Wood-plastic composites (WPCs) are a group of emerging and a sustainable class of high-performance materials, consisting of polymers reinforced with wood particulates, having a wide range of applications in the field of building, infrastructure, and transportation. However, the main drawback of the WPCs is their high flammability. Fire retardants usually enhance WPCs’ flame retardancy but at the expense of mechanical properties. This paper reviews the available literature on flame retardant WPCs in developing an optimum condition between the flammability and mechanical properties, i.e., the addition of wood-flour and flame retardant (FR) in order to find a balance between the flammability resistance and their mechanical properties. It concentrates on the recent advances in the mechanical properties and flammability studies of wood flour-polymer composite products. The applications and durability of these flame retardant WPCs with future remarks are also highlighted.
For more effective removal of the hidden troubles from early minor damages before their spreading out, hyperbranched polyurethane crosslinked by dioxyphenylalanine-Fe3+ (DOPA-Fe3+) and histidine-Zn2+ (His-Zn2+) coordination bonds is synthesized. By taking advantage of the cascading variation of the two types of metal-ligand complexations under the applied force, the growth of minor damages is firstly blocked, and then rehabilitation of the blocked damages takes place without manual intervention. Moreover, the experimental results indicate that the specific structure of hyperbranched macromolecules, which possess plenty of functional groups and great mobility, benefits to construct a stronger network with rapid response than that derived from the linear macromolecules. As a result, the stress-induced micro-voids in the crosslinked hyperbranched polyurethane are much smaller, and its robustness is allowed to be maintained to a higher extent, which is consistent with the concept of timely repairing upon destruction.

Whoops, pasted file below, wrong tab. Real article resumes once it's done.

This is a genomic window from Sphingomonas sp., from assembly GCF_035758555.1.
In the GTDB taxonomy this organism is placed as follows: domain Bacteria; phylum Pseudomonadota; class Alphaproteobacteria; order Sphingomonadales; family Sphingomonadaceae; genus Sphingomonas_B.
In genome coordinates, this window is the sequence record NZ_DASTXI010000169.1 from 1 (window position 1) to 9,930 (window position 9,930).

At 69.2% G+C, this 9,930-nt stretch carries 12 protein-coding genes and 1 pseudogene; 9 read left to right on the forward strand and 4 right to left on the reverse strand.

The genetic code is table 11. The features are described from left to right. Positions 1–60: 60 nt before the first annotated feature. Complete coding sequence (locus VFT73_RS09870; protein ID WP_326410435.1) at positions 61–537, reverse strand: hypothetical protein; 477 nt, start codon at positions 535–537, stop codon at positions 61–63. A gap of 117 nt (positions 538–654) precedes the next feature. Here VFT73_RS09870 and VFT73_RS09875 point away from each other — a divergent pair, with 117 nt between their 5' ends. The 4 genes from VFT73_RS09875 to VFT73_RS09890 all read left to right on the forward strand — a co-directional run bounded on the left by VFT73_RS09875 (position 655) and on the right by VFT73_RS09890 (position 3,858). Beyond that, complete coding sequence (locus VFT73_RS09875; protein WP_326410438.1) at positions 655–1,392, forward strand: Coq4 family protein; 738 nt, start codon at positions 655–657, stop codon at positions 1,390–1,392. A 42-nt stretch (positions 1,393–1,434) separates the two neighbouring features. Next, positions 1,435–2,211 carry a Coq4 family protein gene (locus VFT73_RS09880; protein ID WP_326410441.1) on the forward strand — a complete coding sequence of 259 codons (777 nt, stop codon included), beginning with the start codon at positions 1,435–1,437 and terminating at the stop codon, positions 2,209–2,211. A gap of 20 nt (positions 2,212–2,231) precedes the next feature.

Adenine containing phthalonitrile (ADCN)/graphene/Fe3O4 composites with excellent EMI performance, outstanding thermal, thermo-oxidative stability, and heat resistance ae introduced. The interactions between ADCN and nanofillers combined with high-energy ball milling-molding sintering processing method ensure the uniform dispersion of nanofillers in the matrix. The EMI shielding effectiveness (EMI SE) of ADCN/G/Fe3O4 is up to 50 dB with only 0.5 mm thickness, which is one of the best EMI performance compared with previous reports on conductive polymer composites (CPCs). The high-performance ADCN polymer introduces outstanding thermal, thermo-oxidative stability and heat resistance into the composites. The T5% in the air of composites could still maintain more than 491 °C, and the EMI value of composites after flame retardancy test could reach 40 dB. The results prove that ADCN/G/Fe3O4 composite is a promising candidate that could be used in the aerospace industry and under extreme working conditions.
The influence of excimer argon fluoride (ArF) laser cutting of poly(L-lactide) (PLLA) on its physicochemical properties was studied. The samples in the form of micro-bars of the size comparable to the width of typical vascular stents struts were fabricated in order to focus during the analysis on heat-affected zone and surfaces exposed to laser radiation and plasma. The threshold fluence and ablation rate of PLLA were measured. The ablated polymer’s surface was analyzed using Scanning Electron Microscopy (SEM), and Fourier transform infrared spectroscopy (FTIR-ATR). The produced microstructures with different laser repetition rates and beam size were analyzed using differential scanning calorimetry (DSC) and gel permeation chromatography (GPC) techniques. It allowed tracking the thermal history changes of PLLA, estimating the fraction of modified polymer within micro-bars, and determining the extent of the polymer degradation by observing the molecular weight changes. In many cases, DSC revealed no significant changes in the material’s thermal history; however, GPC showed that each laser fabricated sample has a low molecular weight fraction resulting from multi-pulse exposition of the micro-bar walls to UV irradiation, laser-induced plasma, UV irradiation and heat. Nevertheless, most of the micro-bars preserve their original properties within the vast majority of their volume what gives the potential to use them in biomedical applications after cleaning the components from low molecular weight fragments localized at the cut walls.